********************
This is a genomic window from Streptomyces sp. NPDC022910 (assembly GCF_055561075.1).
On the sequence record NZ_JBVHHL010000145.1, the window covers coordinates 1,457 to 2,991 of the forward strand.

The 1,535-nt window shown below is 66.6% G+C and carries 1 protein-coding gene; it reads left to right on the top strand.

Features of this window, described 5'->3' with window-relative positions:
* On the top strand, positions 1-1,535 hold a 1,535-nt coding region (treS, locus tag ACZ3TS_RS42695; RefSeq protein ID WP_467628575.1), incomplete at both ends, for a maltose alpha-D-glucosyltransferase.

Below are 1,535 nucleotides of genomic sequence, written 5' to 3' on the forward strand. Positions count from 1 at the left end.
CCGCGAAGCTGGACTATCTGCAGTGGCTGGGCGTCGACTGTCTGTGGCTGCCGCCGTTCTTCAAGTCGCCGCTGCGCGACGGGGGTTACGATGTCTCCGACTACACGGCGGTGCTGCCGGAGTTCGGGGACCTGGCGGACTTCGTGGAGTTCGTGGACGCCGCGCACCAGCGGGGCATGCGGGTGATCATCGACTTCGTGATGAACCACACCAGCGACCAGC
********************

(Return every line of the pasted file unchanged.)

This is a genomic window from Streptomyces sp. NPDC022910 (assembly GCF_055561075.1).
On the sequence record NZ_JBVHHL010000145.1, the window covers coordinates 1,457 to 2,991 of the forward strand.

The 1,535-nt window shown below is 66.6% G+C and carries 1 protein-coding gene; it reads left to right on the top strand.

Features of this window, described 5'->3' with window-relative positions:
* On the top strand, positions 1-1,535 hold a 1,535-nt coding region (treS, locus tag ACZ3TS_RS42695; RefSeq protein ID WP_467628575.1), incomplete at both ends, for a maltose alpha-D-glucosyltransferase.

Below are 1,535 nucleotides of genomic sequence, written 5' to 3' on the forward strand. Positions count from 1 at the left end.
CCGCGAAGCTGGACTATCTGCAGTGGCTGGGCGTCGACTGTCTGTGGCTGCCGCCGTTCTTCAAGTCGCCGCTGCGCGACGGGGGTTACGATGTCTCCGACTACACGGCGGTGCTGCCGGAGTTCGGGGACCTGGCGGACTTCGTGGAGTTCGTGGACGCCGCGCACCAGCGGGGCATGCGGGTGATCATCGACTTCGTGATGAACCACACCAGCGACCAGC